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An Exclusive Q&A With RCA’s Peter Edge and Tom Corson

Two years into their tenure, RCA CEO Peter Edge and President/COO Tom Corson are firing on all cylinders. With the year’s top-selling album in Justin Timberlake’s The 20/20 Experience, the ongoing success of P!nk, and the massive breakout of Miley Cyrus, among others, the duo have loomed large on the 2013 landscape, earning a 7.5% frontline marketshare—and proving that in Edge’s A&R vision and Corson’s marketing wizardry, Nipper possessed one the most formidable executive combinations in the biz.

It’s the end of the second full year of running the label. I thought you could both say a little bit about what has been key to your success so far.
Peter: I always feel great records are the basis of any great company. Tom and I have witnessed it over the many years we’ve worked together. It’s more than 10 years, as a matter of fact.

Tom: We’re not gonna tell you how many more, though. More than 10 and less than 100.

Peter: Great records are definitely the core of it, and I think we have a great team that’s come together across what came out of J Records and the older RCA format and Jive Records, and just new signings, like Miley and A$AP and breaking through with Miguel. Those things are really hard to do, candidly.

Tom: And teamwork. Peter and I set the example for teamwork with our relationship and partnership. Everybody’s rowing in the same direction, and when you have the right music and you apply a creative marketing approach, it really sets you apart from your competition.

That brings me to my next question, which is about that magic formula of your partnership.

Peter: There’s a trust that comes out of knowing each other so long and being in several different work situations together—from the fact that we know what we’re doing together.

Tom: We feel that trust and understanding really [permeates] the whole company. Because of that, there’s a ceiling above RCA that’s different than our competitors. You get a different vibe when you come in here. There’s collaboration and openness. And this isn’t just us saying this—we’ve gotten this feedback from every corner of the business. Of course, you always focus on your core assets, which is mainly to never lose sight of the fact that it all starts and ends with great music and great artists.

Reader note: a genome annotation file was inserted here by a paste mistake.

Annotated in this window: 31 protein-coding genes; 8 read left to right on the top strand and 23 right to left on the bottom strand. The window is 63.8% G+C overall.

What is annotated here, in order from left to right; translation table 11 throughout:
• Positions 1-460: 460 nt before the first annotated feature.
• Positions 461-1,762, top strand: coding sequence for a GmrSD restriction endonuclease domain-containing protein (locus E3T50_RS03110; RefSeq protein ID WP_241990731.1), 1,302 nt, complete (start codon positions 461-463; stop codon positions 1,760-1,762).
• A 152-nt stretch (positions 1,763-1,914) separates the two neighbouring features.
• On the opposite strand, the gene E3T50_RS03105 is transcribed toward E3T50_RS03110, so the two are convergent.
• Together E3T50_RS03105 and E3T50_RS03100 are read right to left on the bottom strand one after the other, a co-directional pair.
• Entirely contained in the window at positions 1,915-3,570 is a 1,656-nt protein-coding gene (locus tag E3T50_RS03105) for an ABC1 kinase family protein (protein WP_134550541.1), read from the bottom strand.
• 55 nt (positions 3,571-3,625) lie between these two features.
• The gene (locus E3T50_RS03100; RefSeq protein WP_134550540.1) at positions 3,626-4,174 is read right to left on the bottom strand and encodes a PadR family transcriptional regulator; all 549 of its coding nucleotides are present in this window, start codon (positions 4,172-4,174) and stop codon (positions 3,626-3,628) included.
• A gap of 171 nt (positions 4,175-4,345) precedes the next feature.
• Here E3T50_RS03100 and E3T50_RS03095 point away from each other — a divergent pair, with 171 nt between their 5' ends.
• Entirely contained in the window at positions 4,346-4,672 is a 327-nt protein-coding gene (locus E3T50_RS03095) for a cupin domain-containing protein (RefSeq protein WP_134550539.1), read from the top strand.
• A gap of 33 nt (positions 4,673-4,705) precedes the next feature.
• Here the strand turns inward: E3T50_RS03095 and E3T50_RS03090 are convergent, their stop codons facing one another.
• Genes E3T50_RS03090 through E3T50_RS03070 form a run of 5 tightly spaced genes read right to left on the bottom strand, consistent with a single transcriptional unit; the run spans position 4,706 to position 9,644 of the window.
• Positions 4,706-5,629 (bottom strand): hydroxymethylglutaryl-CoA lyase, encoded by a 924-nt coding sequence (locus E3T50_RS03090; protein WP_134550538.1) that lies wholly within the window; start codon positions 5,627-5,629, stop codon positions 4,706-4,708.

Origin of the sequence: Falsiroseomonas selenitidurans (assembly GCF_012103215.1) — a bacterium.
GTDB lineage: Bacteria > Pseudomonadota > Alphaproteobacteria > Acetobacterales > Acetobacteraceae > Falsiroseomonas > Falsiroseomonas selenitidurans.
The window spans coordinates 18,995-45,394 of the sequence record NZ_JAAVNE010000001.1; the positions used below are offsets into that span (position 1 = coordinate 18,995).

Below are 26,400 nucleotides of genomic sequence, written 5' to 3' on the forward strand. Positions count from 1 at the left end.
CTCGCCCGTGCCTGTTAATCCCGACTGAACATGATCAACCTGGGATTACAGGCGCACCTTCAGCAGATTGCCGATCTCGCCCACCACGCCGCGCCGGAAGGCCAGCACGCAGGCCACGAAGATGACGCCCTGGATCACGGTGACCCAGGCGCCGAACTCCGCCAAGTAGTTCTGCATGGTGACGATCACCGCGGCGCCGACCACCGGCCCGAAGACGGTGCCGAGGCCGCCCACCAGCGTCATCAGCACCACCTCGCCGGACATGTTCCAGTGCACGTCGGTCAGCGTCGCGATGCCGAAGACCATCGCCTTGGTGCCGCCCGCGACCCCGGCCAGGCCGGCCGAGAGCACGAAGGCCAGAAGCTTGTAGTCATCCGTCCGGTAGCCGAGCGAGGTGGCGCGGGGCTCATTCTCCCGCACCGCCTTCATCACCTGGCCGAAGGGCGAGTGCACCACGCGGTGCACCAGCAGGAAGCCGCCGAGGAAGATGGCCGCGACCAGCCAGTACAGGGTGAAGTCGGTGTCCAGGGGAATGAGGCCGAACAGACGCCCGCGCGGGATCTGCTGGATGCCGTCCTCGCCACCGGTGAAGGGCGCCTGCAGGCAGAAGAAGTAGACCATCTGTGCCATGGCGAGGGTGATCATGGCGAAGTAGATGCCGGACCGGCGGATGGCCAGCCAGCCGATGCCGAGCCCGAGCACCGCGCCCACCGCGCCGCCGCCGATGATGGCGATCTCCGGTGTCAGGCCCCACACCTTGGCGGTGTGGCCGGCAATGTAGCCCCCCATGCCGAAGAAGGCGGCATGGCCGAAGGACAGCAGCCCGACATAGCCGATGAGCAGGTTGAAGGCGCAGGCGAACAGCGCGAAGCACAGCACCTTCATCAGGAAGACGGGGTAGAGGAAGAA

Peter: We’re still very hungry. We still have a lot to prove.

Tom: We feel like we’ve just reached a point where we can really get down to what we want to do.

Let’s talk about the roster that was part of your “inheritance” as you came in.
Peter: Well, there’s just an amazing selection of artists. P!nk, Justin, Alicia Keys, Usher, Chris Brown, Britney Spears, it goes on. Great roster.

Tom: It could be the best superstar roster in the business. It was a blessing, but also a responsibility. These are major artists and major brands and they’re fully functioning. They’ve got great teams around them. We were sort of pleasantly awestruck by this. But then it was time to get to work, and we worked super hard—building and forging relationships and extending contractual relationships and making sure there was a real avenue of communication through every level of the company.

“We’re still very hungry. We still have a lot to prove.” – Peter Edge

With Justin Timberlake’s albums both debuting at #1, I wondered if you could kind of give a little retrospective on the campaign and the year he’s had.

Peter: It’s been one hell of a year. He has the best-selling album of the year, the biggest tour of the year and, with “Mirrors,” one of the songs of the year. We were thrilled to be in a position to roll out a campaign like that.

Tom: It was a great partnership with [JT manager] Johnny [Wright], Justin, [publicist] Sonia [Muckle] and the team. It’s been very organic—Justin is in the center of his campaign. He’s owns it. Not to mention that he’s an incredible superstar delivering great music and working hard, and he’s got a great management team and a great record company behind him.

Even with a superstar, there’s some risk in putting out two full-length albums of new material in the same year.
Tom: They’re not different albums; it’s a double album. That’s another concept that people are still grasping right now, and here’s a guy who’s doubling down on his concept. And he’s not done. He’s talking about follow-up singles and maybe going back to the first part of the project. We’re gonna be in the Justin business for a lot longer. There are no rules here.

Let’s get to Miley. Tell me a little bit about the signing process.
Peter: Bruce Flohr actually brought Miley to us – he manages Dave Matthews. It was clear from those first meetings that she was a big personality who had fully transformed herself from the Hannah Montana character that people knew her for, and she was now a young woman who had reimaged herself. She had the punky white hair and had plenty to say about how she wanted to be moving forward. A lot of what you see with Miley is what you’ll get.

What we helped with was crafting and introducing people musically and making that whole vision come to life. The whole company was involved: Doug Morris, who was very key in closing the deal; Tom, myself, Rani Hancock—who worked really closely with Miley on a day-to-day A&R basis—and Mike Will, who was a really key character in building the Bangerz album with Miley. She already had “Wrecking Ball” coming in.

Tom: Only two labels really threw down; the rest of them chickened out. I want to give Peter and the A&R team full credit, because they understood what the potential was. She had a big, big mold to break out of. She showed everybody that she’s a real talent and can sing, she got a great album together, which is selling like hotcakes everywhere around the world, and she went out and backed it up with stunning creative. We went for it and it’s really working. She is another act who is at the center of her campaign. A lot of this comes from her. It’s all her vision that we’re helping to realize.